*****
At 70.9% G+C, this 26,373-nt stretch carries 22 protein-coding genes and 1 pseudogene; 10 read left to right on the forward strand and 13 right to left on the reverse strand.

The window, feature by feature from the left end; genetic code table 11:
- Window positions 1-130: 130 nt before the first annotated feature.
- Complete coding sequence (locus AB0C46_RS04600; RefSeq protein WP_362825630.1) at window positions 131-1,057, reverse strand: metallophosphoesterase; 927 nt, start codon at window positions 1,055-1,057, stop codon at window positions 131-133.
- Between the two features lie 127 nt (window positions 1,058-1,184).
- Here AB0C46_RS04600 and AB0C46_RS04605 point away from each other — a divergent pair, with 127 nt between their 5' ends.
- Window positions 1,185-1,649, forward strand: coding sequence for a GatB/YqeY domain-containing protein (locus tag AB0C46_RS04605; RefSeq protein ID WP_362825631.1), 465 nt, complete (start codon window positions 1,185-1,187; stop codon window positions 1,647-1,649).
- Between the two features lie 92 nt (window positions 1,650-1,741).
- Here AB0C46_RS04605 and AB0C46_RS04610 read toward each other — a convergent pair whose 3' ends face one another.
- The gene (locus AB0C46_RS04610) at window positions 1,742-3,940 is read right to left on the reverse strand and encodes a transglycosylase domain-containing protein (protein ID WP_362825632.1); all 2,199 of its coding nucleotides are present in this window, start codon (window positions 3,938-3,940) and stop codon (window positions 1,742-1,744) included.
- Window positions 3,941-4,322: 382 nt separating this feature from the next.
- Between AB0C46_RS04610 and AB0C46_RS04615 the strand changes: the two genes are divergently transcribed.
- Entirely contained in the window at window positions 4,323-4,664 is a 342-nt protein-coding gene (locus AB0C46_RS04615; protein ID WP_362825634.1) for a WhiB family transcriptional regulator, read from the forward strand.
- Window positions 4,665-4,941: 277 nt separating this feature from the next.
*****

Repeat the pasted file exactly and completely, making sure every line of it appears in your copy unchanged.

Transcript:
At 70.9% G+C, this 26,373-nt stretch carries 22 protein-coding genes and 1 pseudogene; 10 read left to right on the forward strand and 13 right to left on the reverse strand.

The window, feature by feature from the left end; genetic code table 11:
- Window positions 1-130: 130 nt before the first annotated feature.
- Complete coding sequence (locus AB0C46_RS04600; RefSeq protein WP_362825630.1) at window positions 131-1,057, reverse strand: metallophosphoesterase; 927 nt, start codon at window positions 1,055-1,057, stop codon at window positions 131-133.
- Between the two features lie 127 nt (window positions 1,058-1,184).
- Here AB0C46_RS04600 and AB0C46_RS04605 point away from each other — a divergent pair, with 127 nt between their 5' ends.
- Window positions 1,185-1,649, forward strand: coding sequence for a GatB/YqeY domain-containing protein (locus tag AB0C46_RS04605; RefSeq protein ID WP_362825631.1), 465 nt, complete (start codon window positions 1,185-1,187; stop codon window positions 1,647-1,649).
- Between the two features lie 92 nt (window positions 1,650-1,741).
- Here AB0C46_RS04605 and AB0C46_RS04610 read toward each other — a convergent pair whose 3' ends face one another.
- The gene (locus AB0C46_RS04610) at window positions 1,742-3,940 is read right to left on the reverse strand and encodes a transglycosylase domain-containing protein (protein ID WP_362825632.1); all 2,199 of its coding nucleotides are present in this window, start codon (window positions 3,938-3,940) and stop codon (window positions 1,742-1,744) included.
- Window positions 3,941-4,322: 382 nt separating this feature from the next.
- Between AB0C46_RS04610 and AB0C46_RS04615 the strand changes: the two genes are divergently transcribed.
- Entirely contained in the window at window positions 4,323-4,664 is a 342-nt protein-coding gene (locus AB0C46_RS04615; protein ID WP_362825634.1) for a WhiB family transcriptional regulator, read from the forward strand.
- Window positions 4,665-4,941: 277 nt separating this feature from the next.